“Sorry that your mother dropped you on your head,
Maybe her mother dropped her too
In the end we all get dropped
We all get back and blue.

No one gets a free ride,
None of us is spared.”
 Mash up of Carly Simon songs.

 This  70’s pop singer hit the nail on the head. Abuse is universally understood. We’ve all been there at one time or another, whether teased by schoolmates, picked on by a sibling, or harassed by a bully at work.

Abuse is when we are under someone’s thumb. We all know how bad that feels. We have probably all dished some out too, since the desire to have power seems universal, and any time one has power there is the potential to misuse it. 

That is abuse in a nutshell: a misuse of power to hurt, scare, and control another.  

What does abuse look like? It is on a very broad continuum, from telling someone to “shut up” all the way to the ultimate act of abuse, murder. And all kinds of  stuff in between. 

When abuse takes place in an intimate relationship, we call it domestic violence. But domestic violence is not an isolated act of abuse. It is a pattern of coercive control. It usually doesn’t start out with a beating. Early on in the relationship, there are comments meant to undermine self-esteem. The pattern continues with talking trash about family or friends, relentlessly criticizing. It can easily escalate to name-calling, throwing things, breaking objects, and eventually physical assault. 

The verbal and emotional abuse can go on for long, long stretches before physical abuse occurs, so that by the time one is hit in a relationship, she never saw it coming.  Victims have typically been under someone’s thumb for a long time before they realize what’s happening.

The abused are usually mortified to seek help; so it doesn’t help to ask her why she stayed. She stayed because of the pattern—the pattern of control, intimidation, and oppression, and not quite knowing how to get out of it. We collude with the batterer when we ask why she stayed, because what she hears is  “You’re stupid”, “No one will believe you”, “It’s really your fault”, “You can’t do anything right..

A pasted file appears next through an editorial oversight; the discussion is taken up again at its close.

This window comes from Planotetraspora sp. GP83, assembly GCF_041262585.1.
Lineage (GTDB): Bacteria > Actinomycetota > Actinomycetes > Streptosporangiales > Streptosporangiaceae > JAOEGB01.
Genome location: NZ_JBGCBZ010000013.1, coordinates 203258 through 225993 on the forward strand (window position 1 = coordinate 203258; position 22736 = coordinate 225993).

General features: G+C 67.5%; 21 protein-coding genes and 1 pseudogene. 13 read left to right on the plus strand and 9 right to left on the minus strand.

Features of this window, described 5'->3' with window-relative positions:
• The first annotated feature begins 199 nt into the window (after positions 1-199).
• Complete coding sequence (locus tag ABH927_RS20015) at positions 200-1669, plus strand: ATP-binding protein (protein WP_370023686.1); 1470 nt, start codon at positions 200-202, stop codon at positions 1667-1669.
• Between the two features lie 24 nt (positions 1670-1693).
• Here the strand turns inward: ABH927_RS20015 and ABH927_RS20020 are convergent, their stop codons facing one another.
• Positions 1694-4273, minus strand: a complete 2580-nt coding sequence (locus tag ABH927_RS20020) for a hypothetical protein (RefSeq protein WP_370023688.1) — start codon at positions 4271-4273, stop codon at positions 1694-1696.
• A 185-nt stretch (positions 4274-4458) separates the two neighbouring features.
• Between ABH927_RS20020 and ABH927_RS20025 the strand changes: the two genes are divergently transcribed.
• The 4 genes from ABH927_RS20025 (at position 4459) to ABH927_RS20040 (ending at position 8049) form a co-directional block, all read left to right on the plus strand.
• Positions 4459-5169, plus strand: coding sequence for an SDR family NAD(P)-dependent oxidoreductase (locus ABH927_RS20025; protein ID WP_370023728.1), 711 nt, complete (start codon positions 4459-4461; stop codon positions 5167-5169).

Compassion is the antidote, that and simply believing her. She is a true survivor. By the time she reaches out, she’s been terrorized and has lived to tell about it.

Remember when you were under someone’s thumb, “dropped on your head” (figuratively or literally)?  What did you need? Empathy, support, someone to believe in you, kindness, a hand up, someone to stick up for you. The abused, bullied, and battered all need someone who will believe them and support them.

Reminds me of a more hopeful Carly Simon song:

“All those crazy nights when I cried myself to sleep
Now melodrama never makes me weep anymore…
You showed me how to leave myself behind
How to turn down the noise in my mind…
Now I haven’t got time for the pain
Not since I’ve known you” 

That is who I strive to be for the abused. For us … for all of us.

This blog post was created by the Shelter Our Sister Associate Director Lil Corcoran.